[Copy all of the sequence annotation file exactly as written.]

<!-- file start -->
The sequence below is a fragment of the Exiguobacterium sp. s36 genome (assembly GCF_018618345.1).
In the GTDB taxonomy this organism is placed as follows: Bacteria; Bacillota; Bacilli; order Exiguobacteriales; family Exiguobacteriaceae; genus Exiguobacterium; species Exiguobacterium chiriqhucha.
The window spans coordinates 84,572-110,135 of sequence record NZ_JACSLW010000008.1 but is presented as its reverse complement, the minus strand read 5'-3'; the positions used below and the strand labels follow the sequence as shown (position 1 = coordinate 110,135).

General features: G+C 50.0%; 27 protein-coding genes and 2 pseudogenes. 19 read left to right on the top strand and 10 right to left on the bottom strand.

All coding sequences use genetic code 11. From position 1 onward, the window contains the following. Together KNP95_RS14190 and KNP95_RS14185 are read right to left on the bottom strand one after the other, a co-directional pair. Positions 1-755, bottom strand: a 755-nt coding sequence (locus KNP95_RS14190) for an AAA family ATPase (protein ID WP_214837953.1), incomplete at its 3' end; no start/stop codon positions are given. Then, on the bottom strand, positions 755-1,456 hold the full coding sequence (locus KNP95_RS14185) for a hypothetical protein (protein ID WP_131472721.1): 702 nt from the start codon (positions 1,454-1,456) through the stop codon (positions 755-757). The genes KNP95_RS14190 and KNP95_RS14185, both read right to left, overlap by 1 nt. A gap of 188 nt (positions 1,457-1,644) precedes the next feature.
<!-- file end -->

The sequence below is a fragment of the Exiguobacterium sp. s36 genome (assembly GCF_018618345.1).
In the GTDB taxonomy this organism is placed as follows: Bacteria; Bacillota; Bacilli; order Exiguobacteriales; family Exiguobacteriaceae; genus Exiguobacterium; species Exiguobacterium chiriqhucha.
The window spans coordinates 84,572-110,135 of sequence record NZ_JACSLW010000008.1 but is presented as its reverse complement, the minus strand read 5'-3'; the positions used below and the strand labels follow the sequence as shown (position 1 = coordinate 110,135).

General features: G+C 50.0%; 27 protein-coding genes and 2 pseudogenes. 19 read left to right on the top strand and 10 right to left on the bottom strand.

All coding sequences use genetic code 11. From position 1 onward, the window contains the following. Together KNP95_RS14190 and KNP95_RS14185 are read right to left on the bottom strand one after the other, a co-directional pair. Positions 1-755, bottom strand: a 755-nt coding sequence (locus KNP95_RS14190) for an AAA family ATPase (protein ID WP_214837953.1), incomplete at its 3' end; no start/stop codon positions are given. Then, on the bottom strand, positions 755-1,456 hold the full coding sequence (locus KNP95_RS14185) for a hypothetical protein (protein ID WP_131472721.1): 702 nt from the start codon (positions 1,454-1,456) through the stop codon (positions 755-757). The genes KNP95_RS14190 and KNP95_RS14185, both read right to left, overlap by 1 nt. A gap of 188 nt (positions 1,457-1,644) precedes the next feature.